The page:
By Nahid Ponciano
Students sat in awe in the Digital Library Auditorium as they watched slide after slide of a presentation that gave them a whole different perspective of the animation world.
Riverside City College’s art Department hosted storyboarder and supervising director of Cartoon Network Studios, Benton Connor, on Oct. 19.
The CalArts alumnus who is best known for is work on “Regular Show,” “Paranormal Roommates” and “The Marvelous Misadventures of Flapjack.”
Throughout the presentation Connor described his experience becoming a storyboarder and how he knew that was what he wanted to do. Growing up, his main inspirations drew from TV shows and comics such as “The Simpsons” and “Garfield,” as well as American cartoonist Gary Larson who is best known for the comic series “The Far Side.”
Connor also explained how the industry works and what it takes to be hired as a storyboarder.
“They want to find what voice they can bring to the table that they haven’t heard before,” Connor said. “Every show has a certain style, every show has certain rules and they’re not all the same.”
Christopher Barron is just one of many RCC students who showed up to the presentation and took away from it.
“I learned a lot of new things that I didn’t know about being a board artist,” Barron said. “Getting it first hand from someone who’s done cartoons that I watch all the time, it just gives me new a perspective.”
Barron wants to work his way up and focus on pre-production, but is open to have other careers as long as it deals with making animations for TV and movies.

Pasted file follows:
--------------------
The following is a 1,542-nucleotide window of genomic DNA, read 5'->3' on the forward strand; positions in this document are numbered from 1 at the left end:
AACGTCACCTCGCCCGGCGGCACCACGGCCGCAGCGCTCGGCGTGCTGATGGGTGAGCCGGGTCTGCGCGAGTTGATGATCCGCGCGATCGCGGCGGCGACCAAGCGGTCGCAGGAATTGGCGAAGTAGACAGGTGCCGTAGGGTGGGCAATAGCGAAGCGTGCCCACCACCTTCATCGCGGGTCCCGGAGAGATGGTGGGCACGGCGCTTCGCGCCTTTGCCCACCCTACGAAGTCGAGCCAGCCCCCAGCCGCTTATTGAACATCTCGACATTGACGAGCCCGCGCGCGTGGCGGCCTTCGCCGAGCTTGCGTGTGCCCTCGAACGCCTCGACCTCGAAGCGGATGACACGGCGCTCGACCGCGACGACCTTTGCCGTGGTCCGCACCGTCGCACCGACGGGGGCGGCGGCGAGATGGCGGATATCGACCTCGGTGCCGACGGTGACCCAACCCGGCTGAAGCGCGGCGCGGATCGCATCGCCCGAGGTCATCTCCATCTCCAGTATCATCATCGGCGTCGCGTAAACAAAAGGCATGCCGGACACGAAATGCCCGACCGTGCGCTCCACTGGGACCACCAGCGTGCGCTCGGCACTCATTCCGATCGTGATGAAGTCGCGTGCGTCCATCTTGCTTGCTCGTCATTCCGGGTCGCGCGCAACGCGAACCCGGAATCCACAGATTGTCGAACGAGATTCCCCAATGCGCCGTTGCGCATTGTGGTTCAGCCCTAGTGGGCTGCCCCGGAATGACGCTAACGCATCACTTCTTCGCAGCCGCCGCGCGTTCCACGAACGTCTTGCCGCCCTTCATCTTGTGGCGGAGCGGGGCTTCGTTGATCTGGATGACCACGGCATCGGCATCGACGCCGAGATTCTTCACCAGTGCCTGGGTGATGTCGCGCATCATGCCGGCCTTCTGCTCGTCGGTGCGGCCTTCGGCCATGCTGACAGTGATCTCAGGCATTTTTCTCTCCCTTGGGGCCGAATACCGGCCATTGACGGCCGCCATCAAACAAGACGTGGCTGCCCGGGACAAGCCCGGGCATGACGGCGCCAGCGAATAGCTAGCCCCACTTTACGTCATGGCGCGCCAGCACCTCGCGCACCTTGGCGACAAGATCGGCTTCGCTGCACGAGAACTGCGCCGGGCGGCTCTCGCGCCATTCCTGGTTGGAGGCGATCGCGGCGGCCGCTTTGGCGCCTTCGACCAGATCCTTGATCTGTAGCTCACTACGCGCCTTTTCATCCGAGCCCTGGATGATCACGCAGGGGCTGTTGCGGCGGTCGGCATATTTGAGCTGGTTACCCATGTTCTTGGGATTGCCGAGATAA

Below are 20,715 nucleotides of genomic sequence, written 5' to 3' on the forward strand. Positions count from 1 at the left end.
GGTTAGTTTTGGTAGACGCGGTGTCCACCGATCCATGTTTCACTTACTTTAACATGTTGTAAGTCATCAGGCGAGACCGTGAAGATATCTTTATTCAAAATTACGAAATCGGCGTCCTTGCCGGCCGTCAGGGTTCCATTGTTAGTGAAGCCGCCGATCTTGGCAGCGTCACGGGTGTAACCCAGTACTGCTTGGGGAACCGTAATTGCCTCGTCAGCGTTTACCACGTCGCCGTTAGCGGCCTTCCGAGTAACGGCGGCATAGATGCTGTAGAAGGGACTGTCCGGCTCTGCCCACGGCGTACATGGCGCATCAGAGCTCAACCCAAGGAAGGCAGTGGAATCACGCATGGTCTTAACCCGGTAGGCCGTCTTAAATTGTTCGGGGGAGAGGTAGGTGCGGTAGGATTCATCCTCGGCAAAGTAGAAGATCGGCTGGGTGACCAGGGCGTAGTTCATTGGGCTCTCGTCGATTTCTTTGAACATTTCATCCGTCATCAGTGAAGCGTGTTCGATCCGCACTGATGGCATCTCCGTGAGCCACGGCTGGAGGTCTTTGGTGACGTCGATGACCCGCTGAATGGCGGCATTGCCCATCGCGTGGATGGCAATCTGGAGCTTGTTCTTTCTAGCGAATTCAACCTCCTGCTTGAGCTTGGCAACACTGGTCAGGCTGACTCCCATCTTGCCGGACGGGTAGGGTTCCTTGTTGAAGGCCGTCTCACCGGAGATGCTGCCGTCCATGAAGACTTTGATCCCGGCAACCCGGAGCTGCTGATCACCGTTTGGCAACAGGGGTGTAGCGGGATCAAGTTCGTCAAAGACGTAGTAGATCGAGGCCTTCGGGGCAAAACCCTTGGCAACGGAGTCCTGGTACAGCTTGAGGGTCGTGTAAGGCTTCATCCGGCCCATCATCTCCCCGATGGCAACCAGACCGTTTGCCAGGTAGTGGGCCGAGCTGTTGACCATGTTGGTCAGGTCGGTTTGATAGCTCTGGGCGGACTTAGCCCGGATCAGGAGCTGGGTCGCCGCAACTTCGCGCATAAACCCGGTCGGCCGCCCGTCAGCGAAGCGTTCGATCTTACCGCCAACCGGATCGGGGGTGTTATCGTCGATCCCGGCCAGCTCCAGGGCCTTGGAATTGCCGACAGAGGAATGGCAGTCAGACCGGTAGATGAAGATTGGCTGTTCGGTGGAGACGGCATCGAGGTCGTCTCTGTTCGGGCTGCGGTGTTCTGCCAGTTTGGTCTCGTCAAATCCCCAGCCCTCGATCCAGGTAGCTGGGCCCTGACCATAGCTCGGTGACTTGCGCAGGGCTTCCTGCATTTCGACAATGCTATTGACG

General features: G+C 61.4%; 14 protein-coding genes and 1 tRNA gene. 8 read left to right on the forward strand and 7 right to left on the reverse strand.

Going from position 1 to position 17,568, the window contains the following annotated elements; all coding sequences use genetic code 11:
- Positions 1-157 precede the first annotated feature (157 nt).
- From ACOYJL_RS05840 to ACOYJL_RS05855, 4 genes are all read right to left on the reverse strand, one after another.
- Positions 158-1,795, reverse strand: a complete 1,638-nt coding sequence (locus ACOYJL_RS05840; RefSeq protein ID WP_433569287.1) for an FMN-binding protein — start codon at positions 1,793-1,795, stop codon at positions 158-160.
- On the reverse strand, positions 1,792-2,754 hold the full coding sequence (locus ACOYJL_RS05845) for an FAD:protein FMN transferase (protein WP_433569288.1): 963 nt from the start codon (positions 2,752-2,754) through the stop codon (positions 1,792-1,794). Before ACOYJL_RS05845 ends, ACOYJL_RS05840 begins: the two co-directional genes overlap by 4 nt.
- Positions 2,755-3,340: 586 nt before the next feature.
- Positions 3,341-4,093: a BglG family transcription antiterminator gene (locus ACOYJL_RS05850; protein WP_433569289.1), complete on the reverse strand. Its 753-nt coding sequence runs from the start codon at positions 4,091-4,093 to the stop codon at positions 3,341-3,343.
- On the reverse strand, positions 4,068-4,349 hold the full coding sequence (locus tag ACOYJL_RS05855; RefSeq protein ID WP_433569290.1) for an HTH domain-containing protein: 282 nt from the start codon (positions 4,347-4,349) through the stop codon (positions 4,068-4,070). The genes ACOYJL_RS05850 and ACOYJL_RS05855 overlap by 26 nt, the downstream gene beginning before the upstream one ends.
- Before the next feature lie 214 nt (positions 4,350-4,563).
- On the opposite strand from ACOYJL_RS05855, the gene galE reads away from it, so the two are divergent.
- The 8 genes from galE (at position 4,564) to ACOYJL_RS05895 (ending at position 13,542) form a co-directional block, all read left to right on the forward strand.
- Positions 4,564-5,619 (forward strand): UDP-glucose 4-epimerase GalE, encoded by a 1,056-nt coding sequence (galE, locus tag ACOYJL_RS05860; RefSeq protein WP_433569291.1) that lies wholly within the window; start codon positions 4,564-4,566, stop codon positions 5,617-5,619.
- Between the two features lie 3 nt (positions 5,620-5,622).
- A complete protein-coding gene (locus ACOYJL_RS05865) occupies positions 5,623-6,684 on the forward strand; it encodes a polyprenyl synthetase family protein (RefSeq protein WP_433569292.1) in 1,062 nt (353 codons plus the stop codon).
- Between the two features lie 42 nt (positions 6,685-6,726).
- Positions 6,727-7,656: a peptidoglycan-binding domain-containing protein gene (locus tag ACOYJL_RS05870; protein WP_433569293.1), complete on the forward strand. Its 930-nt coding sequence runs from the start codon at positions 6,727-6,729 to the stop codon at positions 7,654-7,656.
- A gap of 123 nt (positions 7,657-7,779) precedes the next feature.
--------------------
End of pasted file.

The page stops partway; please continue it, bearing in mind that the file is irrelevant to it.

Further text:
“You’d be dumb not to come. Especially since we’re in college right now trying to learn it. Everybody should take any chance that they get to get knowledge straight from the source,” Connor said.
Connor enjoys doing presentations, but said he does not do them as often as he would like and hopes to do more in the future.
“Anything animation related I love sharing, especially with college students because I went to art school and I want to share what I went through with other people who are trying to find their path,” Connor said. “I hope they learn how to get a better handle on how storyboarding works and how that’s very crucial to a lot of TV shows nowadays, particularly board driven TV shows.”
Connor gave a few words of advice to artists who are trying to make it in the animation industry.
“College is that time to solidify yourself and see what you want to express to the world,” Connor said. “Get out and experience as much life as possible and draw from that life.”